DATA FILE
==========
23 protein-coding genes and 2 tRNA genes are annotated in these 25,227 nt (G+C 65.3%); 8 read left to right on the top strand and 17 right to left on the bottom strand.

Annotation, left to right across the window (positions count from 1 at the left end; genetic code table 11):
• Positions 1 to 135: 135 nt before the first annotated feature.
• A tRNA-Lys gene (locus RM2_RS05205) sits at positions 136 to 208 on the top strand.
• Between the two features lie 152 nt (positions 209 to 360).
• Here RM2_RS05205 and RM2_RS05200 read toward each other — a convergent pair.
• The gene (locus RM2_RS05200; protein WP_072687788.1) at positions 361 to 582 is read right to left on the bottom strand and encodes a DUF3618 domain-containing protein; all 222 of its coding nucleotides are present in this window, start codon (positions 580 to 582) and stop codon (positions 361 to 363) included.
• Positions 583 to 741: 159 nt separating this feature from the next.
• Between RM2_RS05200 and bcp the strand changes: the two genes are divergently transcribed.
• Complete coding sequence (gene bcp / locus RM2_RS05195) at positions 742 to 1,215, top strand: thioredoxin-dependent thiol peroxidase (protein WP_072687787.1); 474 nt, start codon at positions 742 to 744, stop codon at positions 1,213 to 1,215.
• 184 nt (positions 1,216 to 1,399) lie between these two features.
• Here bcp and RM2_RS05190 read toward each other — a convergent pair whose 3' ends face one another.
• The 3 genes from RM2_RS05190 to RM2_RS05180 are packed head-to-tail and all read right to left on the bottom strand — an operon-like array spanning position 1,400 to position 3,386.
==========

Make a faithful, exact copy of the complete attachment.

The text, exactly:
23 protein-coding genes and 2 tRNA genes are annotated in these 25,227 nt (G+C 65.3%); 8 read left to right on the top strand and 17 right to left on the bottom strand.

Annotation, left to right across the window (positions count from 1 at the left end; genetic code table 11):
• Positions 1 to 135: 135 nt before the first annotated feature.
• A tRNA-Lys gene (locus RM2_RS05205) sits at positions 136 to 208 on the top strand.
• Between the two features lie 152 nt (positions 209 to 360).
• Here RM2_RS05205 and RM2_RS05200 read toward each other — a convergent pair.
• The gene (locus RM2_RS05200; protein WP_072687788.1) at positions 361 to 582 is read right to left on the bottom strand and encodes a DUF3618 domain-containing protein; all 222 of its coding nucleotides are present in this window, start codon (positions 580 to 582) and stop codon (positions 361 to 363) included.
• Positions 583 to 741: 159 nt separating this feature from the next.
• Between RM2_RS05200 and bcp the strand changes: the two genes are divergently transcribed.
• Complete coding sequence (gene bcp / locus RM2_RS05195) at positions 742 to 1,215, top strand: thioredoxin-dependent thiol peroxidase (protein WP_072687787.1); 474 nt, start codon at positions 742 to 744, stop codon at positions 1,213 to 1,215.
• 184 nt (positions 1,216 to 1,399) lie between these two features.
• Here bcp and RM2_RS05190 read toward each other — a convergent pair whose 3' ends face one another.
• The 3 genes from RM2_RS05190 to RM2_RS05180 are packed head-to-tail and all read right to left on the bottom strand — an operon-like array spanning position 1,400 to position 3,386.